It’s time to change the narrative. Black excellence exists in abundance. It’s more than a trend. It’s an economic revolution and it’s time to take your stand on the right side of history.

 

This is an exciting time for Healthier Colorado as we announce that we have officially broken ground on the Colorado Health Capitol. This new space will serve as a collaborative environment for non-profit organizations invested in improving the mental, physical, social, economic, and environmental health of all Coloradans. Among these organizations includes The Bell Policy Center, Colorado Organization for Latina Opportunity and Reproductive Rights (COLOR), Colorado Consumer Health Initiative (CCHI), and One Colorado, with whom we are thrilled to embark on this journey.

The Alliance Center has been an incredible home for Healthier Colorado over these last six years. Together, we’ve transformed into one of Colorado’s leading health policy organizations and have founded Healthy Air and Water Colorado to help bring health professionals into the climate conversation. We are now taking the next step to formalize a home for other organizations championing health policy through the state. The Colorado Health Capitol will be a space that meets the challenge of our current and likely future reality, shaped by the COVID-19 pandemic, in which non-profits need high quality, flexible space, and the ability to collaborate and operate efficiently to meet their goals.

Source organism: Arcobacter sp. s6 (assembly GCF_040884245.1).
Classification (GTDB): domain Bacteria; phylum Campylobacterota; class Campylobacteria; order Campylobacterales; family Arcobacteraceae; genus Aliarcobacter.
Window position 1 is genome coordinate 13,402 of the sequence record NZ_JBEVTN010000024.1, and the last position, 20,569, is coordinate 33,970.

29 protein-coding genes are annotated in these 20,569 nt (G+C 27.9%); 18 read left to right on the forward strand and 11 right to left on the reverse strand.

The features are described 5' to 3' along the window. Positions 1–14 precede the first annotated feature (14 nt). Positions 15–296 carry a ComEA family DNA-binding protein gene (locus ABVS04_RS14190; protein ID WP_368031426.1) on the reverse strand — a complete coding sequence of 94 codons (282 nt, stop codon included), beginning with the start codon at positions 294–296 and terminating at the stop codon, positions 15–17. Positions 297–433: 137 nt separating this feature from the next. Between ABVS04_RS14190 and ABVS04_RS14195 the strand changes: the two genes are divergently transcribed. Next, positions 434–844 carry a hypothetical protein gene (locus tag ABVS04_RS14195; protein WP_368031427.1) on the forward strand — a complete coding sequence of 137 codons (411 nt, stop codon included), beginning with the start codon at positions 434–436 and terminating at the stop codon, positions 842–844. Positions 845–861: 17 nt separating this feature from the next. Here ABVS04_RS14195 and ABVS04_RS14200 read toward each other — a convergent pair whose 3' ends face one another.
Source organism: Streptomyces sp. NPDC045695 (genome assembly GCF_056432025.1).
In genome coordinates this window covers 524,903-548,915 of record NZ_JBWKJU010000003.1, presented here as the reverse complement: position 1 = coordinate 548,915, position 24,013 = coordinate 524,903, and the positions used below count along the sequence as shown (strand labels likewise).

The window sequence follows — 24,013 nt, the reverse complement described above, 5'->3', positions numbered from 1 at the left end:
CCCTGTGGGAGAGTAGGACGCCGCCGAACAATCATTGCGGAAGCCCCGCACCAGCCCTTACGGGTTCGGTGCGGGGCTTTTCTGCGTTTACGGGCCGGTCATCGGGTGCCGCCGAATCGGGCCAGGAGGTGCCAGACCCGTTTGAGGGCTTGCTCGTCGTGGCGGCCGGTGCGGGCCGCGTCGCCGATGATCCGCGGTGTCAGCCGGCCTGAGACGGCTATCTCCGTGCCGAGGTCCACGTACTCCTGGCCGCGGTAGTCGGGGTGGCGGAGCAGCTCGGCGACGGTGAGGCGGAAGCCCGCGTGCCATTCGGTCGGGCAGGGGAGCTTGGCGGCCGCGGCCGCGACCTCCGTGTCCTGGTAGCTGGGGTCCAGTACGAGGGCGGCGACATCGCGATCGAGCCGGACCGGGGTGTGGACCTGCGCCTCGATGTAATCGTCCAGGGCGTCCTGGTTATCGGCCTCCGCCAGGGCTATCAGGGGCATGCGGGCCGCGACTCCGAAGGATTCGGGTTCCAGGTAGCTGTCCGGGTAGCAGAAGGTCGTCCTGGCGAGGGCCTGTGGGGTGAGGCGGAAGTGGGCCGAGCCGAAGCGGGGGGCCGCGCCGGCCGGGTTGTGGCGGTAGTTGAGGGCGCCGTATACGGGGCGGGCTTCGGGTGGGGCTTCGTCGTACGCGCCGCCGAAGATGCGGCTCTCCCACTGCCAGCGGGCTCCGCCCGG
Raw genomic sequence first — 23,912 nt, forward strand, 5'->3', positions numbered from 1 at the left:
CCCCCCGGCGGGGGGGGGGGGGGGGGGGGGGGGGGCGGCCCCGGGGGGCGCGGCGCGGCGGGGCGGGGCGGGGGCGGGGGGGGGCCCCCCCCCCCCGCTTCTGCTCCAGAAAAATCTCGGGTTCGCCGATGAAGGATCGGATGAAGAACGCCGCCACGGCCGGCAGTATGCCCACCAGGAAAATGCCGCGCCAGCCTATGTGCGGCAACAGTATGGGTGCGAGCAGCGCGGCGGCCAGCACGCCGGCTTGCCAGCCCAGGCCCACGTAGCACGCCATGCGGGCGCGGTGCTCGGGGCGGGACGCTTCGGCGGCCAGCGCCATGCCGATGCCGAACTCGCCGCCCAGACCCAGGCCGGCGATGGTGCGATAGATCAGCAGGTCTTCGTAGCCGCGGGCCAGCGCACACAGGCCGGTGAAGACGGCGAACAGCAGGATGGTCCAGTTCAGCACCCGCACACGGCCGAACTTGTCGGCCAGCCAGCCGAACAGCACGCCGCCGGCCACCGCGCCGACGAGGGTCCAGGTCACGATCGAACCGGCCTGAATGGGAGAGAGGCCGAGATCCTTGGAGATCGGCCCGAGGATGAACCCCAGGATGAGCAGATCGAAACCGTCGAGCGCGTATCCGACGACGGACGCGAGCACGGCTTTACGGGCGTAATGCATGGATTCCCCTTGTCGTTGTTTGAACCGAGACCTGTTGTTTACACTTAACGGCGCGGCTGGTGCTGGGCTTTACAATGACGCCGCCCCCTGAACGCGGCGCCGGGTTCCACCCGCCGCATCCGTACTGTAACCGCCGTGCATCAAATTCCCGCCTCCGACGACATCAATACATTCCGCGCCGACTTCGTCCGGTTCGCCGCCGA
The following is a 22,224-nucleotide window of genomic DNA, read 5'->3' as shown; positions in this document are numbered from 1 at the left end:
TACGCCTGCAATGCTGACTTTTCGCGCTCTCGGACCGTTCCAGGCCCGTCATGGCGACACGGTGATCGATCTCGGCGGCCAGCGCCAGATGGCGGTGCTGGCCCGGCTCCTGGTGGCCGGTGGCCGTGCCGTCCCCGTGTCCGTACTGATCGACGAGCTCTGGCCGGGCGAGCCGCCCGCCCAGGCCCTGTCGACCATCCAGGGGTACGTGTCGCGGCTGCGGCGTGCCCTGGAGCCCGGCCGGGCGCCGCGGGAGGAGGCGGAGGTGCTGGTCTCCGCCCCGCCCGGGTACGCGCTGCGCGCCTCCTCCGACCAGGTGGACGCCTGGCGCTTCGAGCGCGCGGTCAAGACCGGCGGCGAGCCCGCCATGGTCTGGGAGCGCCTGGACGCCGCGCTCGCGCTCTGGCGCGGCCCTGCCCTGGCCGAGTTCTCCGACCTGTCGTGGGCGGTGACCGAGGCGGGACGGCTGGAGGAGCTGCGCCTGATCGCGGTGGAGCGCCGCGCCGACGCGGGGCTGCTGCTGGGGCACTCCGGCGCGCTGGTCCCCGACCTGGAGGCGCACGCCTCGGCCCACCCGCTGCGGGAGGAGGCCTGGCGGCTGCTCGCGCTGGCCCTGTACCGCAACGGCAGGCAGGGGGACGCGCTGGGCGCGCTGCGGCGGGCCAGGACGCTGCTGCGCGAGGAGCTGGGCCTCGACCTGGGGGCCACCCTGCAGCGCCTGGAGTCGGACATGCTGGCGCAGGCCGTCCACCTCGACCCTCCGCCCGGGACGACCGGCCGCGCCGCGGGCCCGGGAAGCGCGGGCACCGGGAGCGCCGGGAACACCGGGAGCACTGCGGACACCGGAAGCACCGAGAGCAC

Located in the heart of Uptown at the intersection of 17th and Grant, the Health Capitol will occupy 26,000 square feet and provide state-of-the-art amenities including a conference and event center, full-time community manager, a large shared kitchen, on-site cafe, fitness center, parking garage access, five private conference rooms, three phone booths, a media production room, as well as a maternity and meditation space.

While the physical element of this project is certainly exciting, what it represents for Colorado’s growing health movement is far more significant. To drive a cohesive health movement, advocates of mental, physical, social, economic, and environmental health must first recognize our shared purpose in the same way a person passionate about conservation efforts recognize each other as “environmentalists.” This is the vision we cultivate at Healthier Colorado, and the establishment of the Colorado Health Capitol is a physical manifestation of that vision. Our hope is that as these organizations come together under one roof, each respective element of health we fight for will coalesce for the benefit of all Coloradans.